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Domo Knowledge Base

ETL Actions: Rank and Window

Intro

The Rank & Window action lets you create new columns by applying any of several rank and window functions to columns. For all of these actions, you first define your function, then specify the column the function is to be ordered by, and finally indicate whether the results in the new column should be in ascending or descending order.

Rank & Window functions are categorized into three types: Ranking, Framed, and Offset.

For more information about all of the functions described in this section, see http://docs.aws.amazon.com/redshift/...functions.html.

Training Video - Rank & Window Functions

 

 

Note: The product training videos are for Domo customers and clients only.

Understanding Partitions

All functions also allow you to optionally specify a column to use as a partition. For example, if you had a series column called "State," selecting "State" as the partition would cause the values in your new column to be divided by state. This is shown in the following example, wherein values in the "Amount" column are ranked in descending order and partitioned by state:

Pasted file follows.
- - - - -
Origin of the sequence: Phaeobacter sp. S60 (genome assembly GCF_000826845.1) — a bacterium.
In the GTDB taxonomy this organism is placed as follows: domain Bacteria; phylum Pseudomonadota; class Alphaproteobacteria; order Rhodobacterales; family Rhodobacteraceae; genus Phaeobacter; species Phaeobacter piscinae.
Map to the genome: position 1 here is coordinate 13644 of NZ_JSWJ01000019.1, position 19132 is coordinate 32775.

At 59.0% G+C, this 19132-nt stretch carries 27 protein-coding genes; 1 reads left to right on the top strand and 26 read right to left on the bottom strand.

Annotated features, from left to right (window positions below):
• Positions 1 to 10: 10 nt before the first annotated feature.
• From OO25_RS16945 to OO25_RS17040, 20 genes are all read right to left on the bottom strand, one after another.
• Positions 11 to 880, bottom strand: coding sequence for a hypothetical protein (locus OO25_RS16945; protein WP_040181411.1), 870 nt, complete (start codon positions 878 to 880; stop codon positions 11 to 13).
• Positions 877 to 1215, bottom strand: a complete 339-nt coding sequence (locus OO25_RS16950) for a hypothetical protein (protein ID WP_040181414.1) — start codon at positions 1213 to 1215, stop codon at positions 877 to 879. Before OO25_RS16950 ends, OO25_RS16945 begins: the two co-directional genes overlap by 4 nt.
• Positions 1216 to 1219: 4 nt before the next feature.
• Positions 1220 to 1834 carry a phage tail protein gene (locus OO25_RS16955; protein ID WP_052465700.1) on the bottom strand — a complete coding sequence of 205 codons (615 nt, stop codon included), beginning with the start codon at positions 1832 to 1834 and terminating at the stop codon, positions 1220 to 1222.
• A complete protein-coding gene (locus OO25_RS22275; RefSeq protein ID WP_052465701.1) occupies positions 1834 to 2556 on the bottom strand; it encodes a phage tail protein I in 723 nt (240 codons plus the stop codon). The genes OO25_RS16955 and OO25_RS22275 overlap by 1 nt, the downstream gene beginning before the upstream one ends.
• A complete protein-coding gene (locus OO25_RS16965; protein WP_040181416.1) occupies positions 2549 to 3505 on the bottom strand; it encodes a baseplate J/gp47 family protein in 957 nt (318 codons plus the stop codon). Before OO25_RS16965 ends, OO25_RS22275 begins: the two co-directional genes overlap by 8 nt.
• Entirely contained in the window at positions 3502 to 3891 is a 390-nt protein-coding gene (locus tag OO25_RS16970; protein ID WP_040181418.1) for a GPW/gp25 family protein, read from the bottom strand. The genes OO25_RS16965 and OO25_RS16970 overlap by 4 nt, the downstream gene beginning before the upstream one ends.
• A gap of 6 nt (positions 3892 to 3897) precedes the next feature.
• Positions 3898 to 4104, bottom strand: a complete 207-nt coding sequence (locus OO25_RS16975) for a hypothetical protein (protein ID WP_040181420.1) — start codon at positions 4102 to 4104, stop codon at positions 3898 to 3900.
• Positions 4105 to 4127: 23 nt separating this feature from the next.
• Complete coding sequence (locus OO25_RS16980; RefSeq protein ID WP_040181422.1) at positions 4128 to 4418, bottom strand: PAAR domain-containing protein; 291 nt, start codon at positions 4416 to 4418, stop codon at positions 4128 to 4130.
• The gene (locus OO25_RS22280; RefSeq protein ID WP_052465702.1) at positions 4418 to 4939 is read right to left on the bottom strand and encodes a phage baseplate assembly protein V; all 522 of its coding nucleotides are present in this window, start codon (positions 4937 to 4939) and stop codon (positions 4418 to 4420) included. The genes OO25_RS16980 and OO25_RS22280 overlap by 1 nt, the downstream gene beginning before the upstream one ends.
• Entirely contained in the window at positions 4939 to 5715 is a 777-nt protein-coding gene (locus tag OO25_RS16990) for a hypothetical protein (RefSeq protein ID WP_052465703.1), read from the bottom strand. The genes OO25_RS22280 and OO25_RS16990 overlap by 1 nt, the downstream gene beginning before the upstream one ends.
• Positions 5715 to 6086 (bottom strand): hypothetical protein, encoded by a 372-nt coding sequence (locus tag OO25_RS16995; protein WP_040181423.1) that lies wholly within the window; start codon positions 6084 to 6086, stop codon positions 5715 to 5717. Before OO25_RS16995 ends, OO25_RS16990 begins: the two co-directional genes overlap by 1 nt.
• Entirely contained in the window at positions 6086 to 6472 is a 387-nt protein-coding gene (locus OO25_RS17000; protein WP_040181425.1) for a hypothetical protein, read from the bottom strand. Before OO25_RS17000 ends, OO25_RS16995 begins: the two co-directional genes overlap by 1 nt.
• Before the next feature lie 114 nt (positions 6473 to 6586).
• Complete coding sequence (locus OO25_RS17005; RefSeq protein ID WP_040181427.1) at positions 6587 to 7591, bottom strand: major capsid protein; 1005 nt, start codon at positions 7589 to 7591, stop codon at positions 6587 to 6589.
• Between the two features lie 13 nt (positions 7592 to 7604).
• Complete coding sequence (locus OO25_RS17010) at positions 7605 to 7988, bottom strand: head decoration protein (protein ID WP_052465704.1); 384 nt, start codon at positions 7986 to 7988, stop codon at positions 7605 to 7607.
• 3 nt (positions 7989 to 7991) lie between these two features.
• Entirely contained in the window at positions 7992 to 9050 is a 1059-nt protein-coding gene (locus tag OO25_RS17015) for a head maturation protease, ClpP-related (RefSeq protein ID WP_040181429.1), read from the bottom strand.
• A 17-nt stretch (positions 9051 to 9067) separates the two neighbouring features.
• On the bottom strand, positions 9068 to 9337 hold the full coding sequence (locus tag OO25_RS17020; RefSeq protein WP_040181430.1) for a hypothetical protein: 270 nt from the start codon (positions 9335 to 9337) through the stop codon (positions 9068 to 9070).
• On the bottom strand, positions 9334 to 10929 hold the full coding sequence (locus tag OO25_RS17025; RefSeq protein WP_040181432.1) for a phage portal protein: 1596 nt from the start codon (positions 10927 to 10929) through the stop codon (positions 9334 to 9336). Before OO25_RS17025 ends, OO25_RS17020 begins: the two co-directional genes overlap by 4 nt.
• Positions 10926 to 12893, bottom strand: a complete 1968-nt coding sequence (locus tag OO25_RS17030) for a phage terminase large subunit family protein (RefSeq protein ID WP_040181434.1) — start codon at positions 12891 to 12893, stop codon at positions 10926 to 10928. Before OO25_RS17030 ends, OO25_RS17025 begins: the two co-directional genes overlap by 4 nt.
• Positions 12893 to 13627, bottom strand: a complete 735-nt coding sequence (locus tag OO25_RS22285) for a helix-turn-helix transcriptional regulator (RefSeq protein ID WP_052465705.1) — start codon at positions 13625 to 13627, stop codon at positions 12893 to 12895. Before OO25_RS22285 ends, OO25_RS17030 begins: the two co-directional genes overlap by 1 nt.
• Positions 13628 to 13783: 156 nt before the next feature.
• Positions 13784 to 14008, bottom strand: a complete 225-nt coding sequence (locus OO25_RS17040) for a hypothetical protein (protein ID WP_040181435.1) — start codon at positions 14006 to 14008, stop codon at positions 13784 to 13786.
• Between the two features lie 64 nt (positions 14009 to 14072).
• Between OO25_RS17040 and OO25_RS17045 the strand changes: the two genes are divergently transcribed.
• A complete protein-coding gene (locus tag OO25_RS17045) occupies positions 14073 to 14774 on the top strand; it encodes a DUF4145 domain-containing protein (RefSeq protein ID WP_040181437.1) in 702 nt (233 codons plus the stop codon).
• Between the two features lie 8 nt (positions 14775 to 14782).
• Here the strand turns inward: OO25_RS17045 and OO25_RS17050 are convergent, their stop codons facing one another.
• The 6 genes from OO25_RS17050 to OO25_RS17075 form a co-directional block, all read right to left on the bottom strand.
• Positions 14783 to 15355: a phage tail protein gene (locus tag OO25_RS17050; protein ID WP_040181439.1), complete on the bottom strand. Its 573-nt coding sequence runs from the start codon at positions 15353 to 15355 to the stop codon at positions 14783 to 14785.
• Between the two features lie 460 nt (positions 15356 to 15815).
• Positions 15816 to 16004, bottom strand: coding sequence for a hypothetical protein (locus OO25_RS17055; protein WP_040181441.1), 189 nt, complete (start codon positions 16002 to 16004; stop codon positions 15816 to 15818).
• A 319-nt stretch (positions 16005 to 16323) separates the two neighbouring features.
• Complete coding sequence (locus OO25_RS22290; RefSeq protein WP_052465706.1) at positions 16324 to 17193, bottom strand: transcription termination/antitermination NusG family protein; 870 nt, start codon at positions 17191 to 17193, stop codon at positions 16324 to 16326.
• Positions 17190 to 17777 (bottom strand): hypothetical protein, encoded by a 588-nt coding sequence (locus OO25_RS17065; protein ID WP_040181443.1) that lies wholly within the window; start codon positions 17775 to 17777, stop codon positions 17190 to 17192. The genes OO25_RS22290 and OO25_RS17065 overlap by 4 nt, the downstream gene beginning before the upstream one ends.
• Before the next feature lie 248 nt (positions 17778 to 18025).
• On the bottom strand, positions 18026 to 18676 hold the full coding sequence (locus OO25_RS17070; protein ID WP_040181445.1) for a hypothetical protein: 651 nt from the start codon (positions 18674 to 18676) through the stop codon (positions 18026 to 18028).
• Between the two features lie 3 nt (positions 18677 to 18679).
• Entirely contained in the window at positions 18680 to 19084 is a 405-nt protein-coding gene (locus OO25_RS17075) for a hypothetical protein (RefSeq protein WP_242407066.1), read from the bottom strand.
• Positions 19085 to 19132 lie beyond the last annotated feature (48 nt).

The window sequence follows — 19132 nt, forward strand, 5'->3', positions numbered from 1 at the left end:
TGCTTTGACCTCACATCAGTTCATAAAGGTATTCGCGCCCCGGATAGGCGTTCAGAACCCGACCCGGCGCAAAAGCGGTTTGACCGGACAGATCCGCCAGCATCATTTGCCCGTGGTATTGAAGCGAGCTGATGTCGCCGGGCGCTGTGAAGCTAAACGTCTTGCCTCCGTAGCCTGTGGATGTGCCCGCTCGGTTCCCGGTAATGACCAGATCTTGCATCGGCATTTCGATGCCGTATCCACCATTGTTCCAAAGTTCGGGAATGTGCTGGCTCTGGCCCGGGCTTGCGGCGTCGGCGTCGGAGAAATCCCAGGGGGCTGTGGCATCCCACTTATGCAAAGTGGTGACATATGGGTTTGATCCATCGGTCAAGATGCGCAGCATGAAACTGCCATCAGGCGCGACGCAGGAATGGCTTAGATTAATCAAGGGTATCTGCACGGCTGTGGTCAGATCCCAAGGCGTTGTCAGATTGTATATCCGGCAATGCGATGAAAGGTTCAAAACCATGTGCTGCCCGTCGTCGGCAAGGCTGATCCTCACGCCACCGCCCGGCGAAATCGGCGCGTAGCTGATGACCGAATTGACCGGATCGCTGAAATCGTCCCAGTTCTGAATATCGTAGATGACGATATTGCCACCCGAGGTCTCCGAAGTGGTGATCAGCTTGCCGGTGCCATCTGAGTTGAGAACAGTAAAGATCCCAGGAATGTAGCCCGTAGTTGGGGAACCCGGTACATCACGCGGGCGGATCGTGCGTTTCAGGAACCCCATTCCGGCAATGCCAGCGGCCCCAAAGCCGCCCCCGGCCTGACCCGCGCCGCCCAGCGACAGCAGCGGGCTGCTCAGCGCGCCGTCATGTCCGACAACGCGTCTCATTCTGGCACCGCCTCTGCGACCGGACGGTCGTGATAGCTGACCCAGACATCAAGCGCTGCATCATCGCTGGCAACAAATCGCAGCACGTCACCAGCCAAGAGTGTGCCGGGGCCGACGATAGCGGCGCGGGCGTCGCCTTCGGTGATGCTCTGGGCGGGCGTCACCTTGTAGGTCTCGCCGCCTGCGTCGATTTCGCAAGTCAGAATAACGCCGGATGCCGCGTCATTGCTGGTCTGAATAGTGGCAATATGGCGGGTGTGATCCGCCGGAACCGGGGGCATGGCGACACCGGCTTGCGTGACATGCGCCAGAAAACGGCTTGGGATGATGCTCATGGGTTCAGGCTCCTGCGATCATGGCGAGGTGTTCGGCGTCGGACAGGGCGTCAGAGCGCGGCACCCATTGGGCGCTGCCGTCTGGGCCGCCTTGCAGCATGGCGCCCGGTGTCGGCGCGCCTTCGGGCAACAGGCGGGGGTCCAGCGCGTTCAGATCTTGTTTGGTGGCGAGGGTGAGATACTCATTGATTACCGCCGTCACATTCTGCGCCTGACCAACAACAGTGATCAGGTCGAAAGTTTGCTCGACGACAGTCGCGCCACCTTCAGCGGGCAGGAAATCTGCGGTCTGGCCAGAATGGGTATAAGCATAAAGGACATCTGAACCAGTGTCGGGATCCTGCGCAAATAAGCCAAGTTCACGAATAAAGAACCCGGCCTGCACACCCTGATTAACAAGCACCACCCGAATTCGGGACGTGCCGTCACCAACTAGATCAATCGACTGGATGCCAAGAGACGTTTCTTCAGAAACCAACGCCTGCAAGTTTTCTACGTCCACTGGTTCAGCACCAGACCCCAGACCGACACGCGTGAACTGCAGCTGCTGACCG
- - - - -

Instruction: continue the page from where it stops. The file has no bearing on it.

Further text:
Notice that the two amounts for Connecticut ("CT") are ranked first, followed by the five amounts for Delaware ("DE"), and so on.

Ranking Functions

Ranking functions derive a ranking number for each value in a selected column and display it in a new column. There are three available ranking functions: Rank, Dense Rank, and Row Number.

Rank

The Rank function assigns a rank number to each value in the selected column. If any cells in the column contain the same value, those cells are given the same ranking number, and a "gap" appears in the numbering depending on how many numbers were skipped. For example, if the first three cells in the column had a value of 100 and the next cell had a value of 200 and the values were set to be in ascending order, the first three cells would be ranked "1" and the fourth cell would be ranked "4."

The following screenshot shows an example of this:

rank_and_window_rank.png

Because the first three states have the same $ value, all are ranked as 1. Rank numbers 2 and 3 are then skipped. The next five states also have the same value, and are all ranked as 4, and so on.